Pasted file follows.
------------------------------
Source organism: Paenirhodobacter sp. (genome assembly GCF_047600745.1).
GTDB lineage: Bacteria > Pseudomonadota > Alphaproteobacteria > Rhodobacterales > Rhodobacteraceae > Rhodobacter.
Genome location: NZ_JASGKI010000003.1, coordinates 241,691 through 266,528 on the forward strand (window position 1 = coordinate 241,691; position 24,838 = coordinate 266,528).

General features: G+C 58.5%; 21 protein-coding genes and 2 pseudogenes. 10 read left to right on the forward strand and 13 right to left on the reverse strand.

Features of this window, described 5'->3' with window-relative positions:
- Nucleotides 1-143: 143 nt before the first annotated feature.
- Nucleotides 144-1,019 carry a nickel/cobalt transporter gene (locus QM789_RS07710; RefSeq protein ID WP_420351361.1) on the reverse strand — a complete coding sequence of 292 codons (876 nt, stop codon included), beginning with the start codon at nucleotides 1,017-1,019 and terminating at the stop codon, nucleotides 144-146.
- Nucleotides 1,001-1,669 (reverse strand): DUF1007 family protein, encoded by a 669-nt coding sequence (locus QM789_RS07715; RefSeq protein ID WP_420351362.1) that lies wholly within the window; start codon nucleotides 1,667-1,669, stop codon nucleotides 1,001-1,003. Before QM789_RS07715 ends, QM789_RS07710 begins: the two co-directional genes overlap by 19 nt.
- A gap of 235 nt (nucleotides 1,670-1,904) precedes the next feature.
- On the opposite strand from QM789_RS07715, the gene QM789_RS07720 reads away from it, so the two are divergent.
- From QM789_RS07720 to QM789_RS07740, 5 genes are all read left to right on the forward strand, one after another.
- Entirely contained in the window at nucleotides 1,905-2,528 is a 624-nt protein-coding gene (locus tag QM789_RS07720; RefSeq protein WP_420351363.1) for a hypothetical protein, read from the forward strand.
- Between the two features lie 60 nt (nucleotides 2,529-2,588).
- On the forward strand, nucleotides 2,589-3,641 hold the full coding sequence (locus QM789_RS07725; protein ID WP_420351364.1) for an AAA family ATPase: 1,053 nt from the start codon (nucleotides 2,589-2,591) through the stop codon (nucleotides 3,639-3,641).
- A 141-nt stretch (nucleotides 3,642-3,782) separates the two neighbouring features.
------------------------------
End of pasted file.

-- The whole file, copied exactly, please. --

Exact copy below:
Source organism: Paenirhodobacter sp. (genome assembly GCF_047600745.1).
GTDB lineage: Bacteria > Pseudomonadota > Alphaproteobacteria > Rhodobacterales > Rhodobacteraceae > Rhodobacter.
Genome location: NZ_JASGKI010000003.1, coordinates 241,691 through 266,528 on the forward strand (window position 1 = coordinate 241,691; position 24,838 = coordinate 266,528).

General features: G+C 58.5%; 21 protein-coding genes and 2 pseudogenes. 10 read left to right on the forward strand and 13 right to left on the reverse strand.

Features of this window, described 5'->3' with window-relative positions:
- Nucleotides 1-143: 143 nt before the first annotated feature.
- Nucleotides 144-1,019 carry a nickel/cobalt transporter gene (locus QM789_RS07710; RefSeq protein ID WP_420351361.1) on the reverse strand — a complete coding sequence of 292 codons (876 nt, stop codon included), beginning with the start codon at nucleotides 1,017-1,019 and terminating at the stop codon, nucleotides 144-146.
- Nucleotides 1,001-1,669 (reverse strand): DUF1007 family protein, encoded by a 669-nt coding sequence (locus QM789_RS07715; RefSeq protein ID WP_420351362.1) that lies wholly within the window; start codon nucleotides 1,667-1,669, stop codon nucleotides 1,001-1,003. Before QM789_RS07715 ends, QM789_RS07710 begins: the two co-directional genes overlap by 19 nt.
- A gap of 235 nt (nucleotides 1,670-1,904) precedes the next feature.
- On the opposite strand from QM789_RS07715, the gene QM789_RS07720 reads away from it, so the two are divergent.
- From QM789_RS07720 to QM789_RS07740, 5 genes are all read left to right on the forward strand, one after another.
- Entirely contained in the window at nucleotides 1,905-2,528 is a 624-nt protein-coding gene (locus tag QM789_RS07720; RefSeq protein WP_420351363.1) for a hypothetical protein, read from the forward strand.
- Between the two features lie 60 nt (nucleotides 2,529-2,588).
- On the forward strand, nucleotides 2,589-3,641 hold the full coding sequence (locus QM789_RS07725; protein ID WP_420351364.1) for an AAA family ATPase: 1,053 nt from the start codon (nucleotides 2,589-2,591) through the stop codon (nucleotides 3,639-3,641).
- A 141-nt stretch (nucleotides 3,642-3,782) separates the two neighbouring features.